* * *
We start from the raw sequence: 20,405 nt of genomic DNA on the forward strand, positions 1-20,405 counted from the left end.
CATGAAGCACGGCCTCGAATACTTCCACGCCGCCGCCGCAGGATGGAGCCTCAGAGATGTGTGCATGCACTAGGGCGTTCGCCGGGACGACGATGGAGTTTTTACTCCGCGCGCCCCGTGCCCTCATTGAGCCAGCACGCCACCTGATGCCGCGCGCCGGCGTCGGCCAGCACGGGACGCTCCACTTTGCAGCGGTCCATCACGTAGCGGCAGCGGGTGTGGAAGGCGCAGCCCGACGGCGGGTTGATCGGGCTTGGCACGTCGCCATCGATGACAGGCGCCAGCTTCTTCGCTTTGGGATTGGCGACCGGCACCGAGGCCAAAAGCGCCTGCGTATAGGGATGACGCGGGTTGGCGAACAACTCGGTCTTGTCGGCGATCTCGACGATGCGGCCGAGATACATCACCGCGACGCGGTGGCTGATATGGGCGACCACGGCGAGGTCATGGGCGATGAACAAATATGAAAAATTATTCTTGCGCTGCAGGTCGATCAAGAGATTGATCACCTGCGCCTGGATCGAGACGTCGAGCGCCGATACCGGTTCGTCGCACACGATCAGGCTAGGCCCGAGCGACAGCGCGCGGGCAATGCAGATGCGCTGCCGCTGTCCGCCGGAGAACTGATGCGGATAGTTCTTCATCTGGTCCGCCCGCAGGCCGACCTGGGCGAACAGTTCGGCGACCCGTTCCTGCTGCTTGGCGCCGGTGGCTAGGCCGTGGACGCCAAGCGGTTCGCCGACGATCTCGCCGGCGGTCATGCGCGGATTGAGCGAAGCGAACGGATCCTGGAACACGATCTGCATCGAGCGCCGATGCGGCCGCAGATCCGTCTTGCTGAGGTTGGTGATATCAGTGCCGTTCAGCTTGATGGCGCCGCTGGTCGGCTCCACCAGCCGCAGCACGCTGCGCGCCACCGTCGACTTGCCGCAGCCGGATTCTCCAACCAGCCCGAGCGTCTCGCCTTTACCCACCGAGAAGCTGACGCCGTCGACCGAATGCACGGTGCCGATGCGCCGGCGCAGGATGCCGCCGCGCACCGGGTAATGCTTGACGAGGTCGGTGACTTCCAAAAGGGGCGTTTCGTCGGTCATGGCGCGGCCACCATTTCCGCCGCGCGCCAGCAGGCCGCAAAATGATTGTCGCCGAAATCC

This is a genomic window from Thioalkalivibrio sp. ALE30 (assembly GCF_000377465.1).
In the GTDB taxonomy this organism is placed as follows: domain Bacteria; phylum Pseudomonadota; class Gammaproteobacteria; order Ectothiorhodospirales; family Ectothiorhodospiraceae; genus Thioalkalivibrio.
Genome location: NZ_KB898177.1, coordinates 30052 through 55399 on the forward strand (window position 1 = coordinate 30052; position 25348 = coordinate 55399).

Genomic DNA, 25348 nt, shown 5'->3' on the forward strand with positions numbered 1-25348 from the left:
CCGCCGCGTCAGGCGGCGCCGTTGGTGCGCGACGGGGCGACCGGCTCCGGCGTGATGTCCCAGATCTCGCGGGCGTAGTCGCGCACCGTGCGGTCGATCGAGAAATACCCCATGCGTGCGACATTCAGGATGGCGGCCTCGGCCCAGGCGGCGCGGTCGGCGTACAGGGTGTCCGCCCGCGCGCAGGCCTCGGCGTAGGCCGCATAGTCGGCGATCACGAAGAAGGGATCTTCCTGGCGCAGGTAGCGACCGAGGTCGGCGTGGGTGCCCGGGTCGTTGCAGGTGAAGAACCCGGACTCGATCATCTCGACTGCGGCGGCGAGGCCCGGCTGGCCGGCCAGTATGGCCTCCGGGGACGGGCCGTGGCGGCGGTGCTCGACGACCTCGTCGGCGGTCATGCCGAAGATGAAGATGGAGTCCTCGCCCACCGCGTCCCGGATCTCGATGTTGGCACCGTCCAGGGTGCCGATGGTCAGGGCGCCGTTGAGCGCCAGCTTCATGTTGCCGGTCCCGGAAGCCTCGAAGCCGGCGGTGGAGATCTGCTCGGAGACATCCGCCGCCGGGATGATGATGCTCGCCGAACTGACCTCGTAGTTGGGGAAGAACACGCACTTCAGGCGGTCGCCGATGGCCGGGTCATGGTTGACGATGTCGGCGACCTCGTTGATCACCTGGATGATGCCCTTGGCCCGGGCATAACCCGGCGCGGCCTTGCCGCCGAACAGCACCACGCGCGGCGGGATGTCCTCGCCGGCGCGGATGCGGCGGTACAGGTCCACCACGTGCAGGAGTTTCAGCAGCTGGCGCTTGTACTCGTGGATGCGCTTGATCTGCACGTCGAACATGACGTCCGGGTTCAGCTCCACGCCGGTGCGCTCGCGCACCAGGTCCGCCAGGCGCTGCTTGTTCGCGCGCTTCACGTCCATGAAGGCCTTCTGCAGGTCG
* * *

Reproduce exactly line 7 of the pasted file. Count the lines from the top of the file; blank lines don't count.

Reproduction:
CCGCCGCGTCAGGCGGCGCCGTTGGTGCGCGACGGGGCGACCGGCTCCGGCGTGATGTCCCAGATCTCGCGGGCGTAGTCGCGCACCGTGCGGTCGATCGAGAAATACCCCATGCGTGCGACATTCAGGATGGCGGCCTCGGCCCAGGCGGCGCGGTCGGCGTACAGGGTGTCCGCCCGCGCGCAGGCCTCGGCGTAGGCCGCATAGTCGGCGATCACGAAGAAGGGATCTTCCTGGCGCAGGTAGCGACCGAGGTCGGCGTGGGTGCCCGGGTCGTTGCAGGTGAAGAACCCGGACTCGATCATCTCGACTGCGGCGGCGAGGCCCGGCTGGCCGGCCAGTATGGCCTCCGGGGACGGGCCGTGGCGGCGGTGCTCGACGACCTCGTCGGCGGTCATGCCGAAGATGAAGATGGAGTCCTCGCCCACCGCGTCCCGGATCTCGATGTTGGCACCGTCCAGGGTGCCGATGGTCAGGGCGCCGTTGAGCGCCAGCTTCATGTTGCCGGTCCCGGAAGCCTCGAAGCCGGCGGTGGAGATCTGCTCGGAGACATCCGCCGCCGGGATGATGATGCTCGCCGAACTGACCTCGTAGTTGGGGAAGAACACGCACTTCAGGCGGTCGCCGATGGCCGGGTCATGGTTGACGATGTCGGCGACCTCGTTGATCACCTGGATGATGCCCTTGGCCCGGGCATAACCCGGCGCGGCCTTGCCGCCGAACAGCACCACGCGCGGCGGGATGTCCTCGCCGGCGCGGATGCGGCGGTACAGGTCCACCACGTGCAGGAGTTTCAGCAGCTGGCGCTTGTACTCGTGGATGCGCTTGATCTGCACGTCGAACATGACGTCCGGGTTCAGCTCCACGCCGGTGCGCTCGCGCACCAGGTCCGCCAGGCGCTGCTTGTTCGCGCGCTTCACGTCCATGAAGGCCTTCTGCAGGTCG